1 What is Baby Acne?
Baby acne is a common newborn rash that appears on an infant's skin.
It is similar to normal acne, and mainly develops on the baby's face; usually on the cheeks, nose and forehead.
In most cases, it is a transient condition, which means that baby acne disappears on its own without leaving any scars.
The reason for its occurrence is not known and there is little one can do to avoid baby acne.
Small red or white-colored bumps on a baby's cheeks, nose or forehead are the main symptoms of baby acne.
These bumps may sometimes be present at birth or in most cases, develop within two to four weeks after birth.
Once it appears, it may be there for a few days or weeks, but sometimes, they may remain for many months.
Acne becomes more noticeable when your baby is crying or very fussy. Use of rough fabrics and saliva that remains for too long on the face can irritate the acne.
Acne should be differentiated from another rash called
milia, which appears as small white bumps on the nose, cheeks, and chin.
Baby acne resolves on its own without any treatment. It usually clears up completely within 3-4 months.
However, you may consult your baby's doctor if you are worried regarding any aspect of your baby's skin health.
Baby acne is often caused by the baby's exposure to hormones while in the womb.
During an appointment, your baby's doctor will carefully examine the rash.
In some cases, the lesion which was believed to be acne may be an allergic reaction or eczema. In such conditions, your doctor will review methods to find out the allergen.
These regular check-ups offer a good opportunity to discuss concerns regarding your baby's health.
For baby acne, some basic questions you may ask your pediatrician include:
Is my baby's condition a temporary or long lasting one?
What treatments are available?
Do I need to follow any skin care restrictions for my baby?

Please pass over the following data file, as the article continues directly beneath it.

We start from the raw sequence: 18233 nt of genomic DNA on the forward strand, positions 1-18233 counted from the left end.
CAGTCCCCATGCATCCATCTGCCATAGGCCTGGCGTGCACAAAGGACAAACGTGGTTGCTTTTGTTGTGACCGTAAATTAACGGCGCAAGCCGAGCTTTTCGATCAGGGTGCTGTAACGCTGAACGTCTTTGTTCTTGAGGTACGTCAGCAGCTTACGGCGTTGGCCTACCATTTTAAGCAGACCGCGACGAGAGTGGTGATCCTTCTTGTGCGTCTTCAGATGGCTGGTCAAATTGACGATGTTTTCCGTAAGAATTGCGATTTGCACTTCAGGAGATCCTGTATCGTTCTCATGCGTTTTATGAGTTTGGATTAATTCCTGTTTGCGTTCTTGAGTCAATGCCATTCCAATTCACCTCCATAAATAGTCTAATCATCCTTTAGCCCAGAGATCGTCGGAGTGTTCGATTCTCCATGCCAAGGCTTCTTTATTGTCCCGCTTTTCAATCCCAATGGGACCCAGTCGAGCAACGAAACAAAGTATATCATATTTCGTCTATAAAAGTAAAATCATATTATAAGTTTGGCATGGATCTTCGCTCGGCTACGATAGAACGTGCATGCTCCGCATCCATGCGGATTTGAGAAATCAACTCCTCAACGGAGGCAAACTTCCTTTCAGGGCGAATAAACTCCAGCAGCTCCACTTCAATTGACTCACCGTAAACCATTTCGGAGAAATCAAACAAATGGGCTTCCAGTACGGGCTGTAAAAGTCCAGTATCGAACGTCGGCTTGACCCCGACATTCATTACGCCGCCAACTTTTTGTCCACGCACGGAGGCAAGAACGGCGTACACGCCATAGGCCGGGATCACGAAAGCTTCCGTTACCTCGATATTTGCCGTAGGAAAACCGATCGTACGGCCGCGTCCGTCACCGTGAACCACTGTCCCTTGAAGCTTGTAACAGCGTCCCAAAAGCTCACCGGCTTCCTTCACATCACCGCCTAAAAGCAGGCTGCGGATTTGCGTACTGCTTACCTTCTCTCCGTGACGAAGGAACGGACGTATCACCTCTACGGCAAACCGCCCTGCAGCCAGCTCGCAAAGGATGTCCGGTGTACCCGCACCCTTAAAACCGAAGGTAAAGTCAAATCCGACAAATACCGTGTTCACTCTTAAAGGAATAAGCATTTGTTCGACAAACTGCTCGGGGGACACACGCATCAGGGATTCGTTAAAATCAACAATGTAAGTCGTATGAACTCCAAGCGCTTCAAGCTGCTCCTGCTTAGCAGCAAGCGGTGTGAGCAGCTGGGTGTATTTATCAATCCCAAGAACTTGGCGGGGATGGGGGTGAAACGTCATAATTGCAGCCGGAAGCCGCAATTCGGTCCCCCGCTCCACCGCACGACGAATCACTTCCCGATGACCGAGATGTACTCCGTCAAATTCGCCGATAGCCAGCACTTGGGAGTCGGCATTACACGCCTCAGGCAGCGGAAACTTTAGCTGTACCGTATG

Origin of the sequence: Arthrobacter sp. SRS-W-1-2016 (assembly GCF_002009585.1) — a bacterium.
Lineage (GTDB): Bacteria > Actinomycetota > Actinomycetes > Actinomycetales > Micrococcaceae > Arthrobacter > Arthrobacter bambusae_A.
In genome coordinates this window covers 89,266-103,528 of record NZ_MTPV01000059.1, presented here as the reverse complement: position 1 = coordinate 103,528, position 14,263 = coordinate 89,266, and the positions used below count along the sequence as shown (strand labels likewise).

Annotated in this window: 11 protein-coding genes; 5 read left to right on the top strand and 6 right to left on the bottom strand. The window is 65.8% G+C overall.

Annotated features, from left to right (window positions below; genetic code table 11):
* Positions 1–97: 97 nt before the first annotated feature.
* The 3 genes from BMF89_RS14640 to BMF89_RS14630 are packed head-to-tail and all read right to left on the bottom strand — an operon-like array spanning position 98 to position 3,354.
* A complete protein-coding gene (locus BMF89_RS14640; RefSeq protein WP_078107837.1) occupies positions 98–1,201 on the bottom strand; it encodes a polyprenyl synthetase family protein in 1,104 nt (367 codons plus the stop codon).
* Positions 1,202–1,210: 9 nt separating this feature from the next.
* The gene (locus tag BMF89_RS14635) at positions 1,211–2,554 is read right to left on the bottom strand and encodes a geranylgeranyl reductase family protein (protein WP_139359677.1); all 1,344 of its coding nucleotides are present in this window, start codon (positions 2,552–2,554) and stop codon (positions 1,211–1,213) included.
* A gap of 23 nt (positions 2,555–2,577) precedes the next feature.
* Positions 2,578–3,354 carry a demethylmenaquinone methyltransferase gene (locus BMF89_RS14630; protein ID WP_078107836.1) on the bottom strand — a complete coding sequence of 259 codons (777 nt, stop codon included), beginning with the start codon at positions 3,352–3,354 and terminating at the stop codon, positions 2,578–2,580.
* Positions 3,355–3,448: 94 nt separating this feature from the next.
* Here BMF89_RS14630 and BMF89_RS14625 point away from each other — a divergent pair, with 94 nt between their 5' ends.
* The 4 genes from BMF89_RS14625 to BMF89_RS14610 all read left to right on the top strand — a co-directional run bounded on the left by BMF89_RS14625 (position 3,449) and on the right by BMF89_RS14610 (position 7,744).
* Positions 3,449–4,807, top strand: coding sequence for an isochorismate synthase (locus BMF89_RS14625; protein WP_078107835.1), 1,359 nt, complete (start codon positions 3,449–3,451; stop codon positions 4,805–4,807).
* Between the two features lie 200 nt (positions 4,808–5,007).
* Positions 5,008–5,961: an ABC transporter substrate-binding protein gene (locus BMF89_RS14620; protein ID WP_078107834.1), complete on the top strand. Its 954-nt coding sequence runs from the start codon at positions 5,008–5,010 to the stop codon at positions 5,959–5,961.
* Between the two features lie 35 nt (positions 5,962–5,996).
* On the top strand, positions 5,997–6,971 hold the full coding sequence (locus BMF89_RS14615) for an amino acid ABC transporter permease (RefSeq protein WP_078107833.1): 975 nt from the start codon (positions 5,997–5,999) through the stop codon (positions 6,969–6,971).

Will this acne leave any scars on my baby's face?
What to expect from your baby's doctor
In order to find out the seriousness of your baby's acne, your baby's doctor may ask you for some information that includes:
Do you have a family history of severe acne?
Has your baby taken any medications that can cause acne, such as corticosteroids or iodine-containing drugs?
Baby acne is usually diagnosed upon visual examination. No specific testing is required.
As baby acne disappears on its own within few months, no medical treatment is generally recommended.
If your baby's acne remains for a longer time, your baby's doctor may prescribe a medicated cream or other treatment.
Do not try applying over-the-counter medications without consulting your baby's doctor.
Some of these products may prove harmful to a baby's delicate skin.
5 Lifestyle and Coping
There are different ways to adapt your baby lifestyle in coping with baby acne.
Baby acne cannot be avoided, but you can follow these tips that are useful while caring for your baby's acne:
Always keep your baby's face clean, wash your baby's face daily.
Use warm water and mild moisturizing baby soap to gently cleanse your baby' face.
Gently dry your baby's face after washing. Use a soft towel to gently pat your baby's skin.
Do not pinch or scrub the acne as you may cause an infection
Avoid using too much of lotions or oils on your baby's face.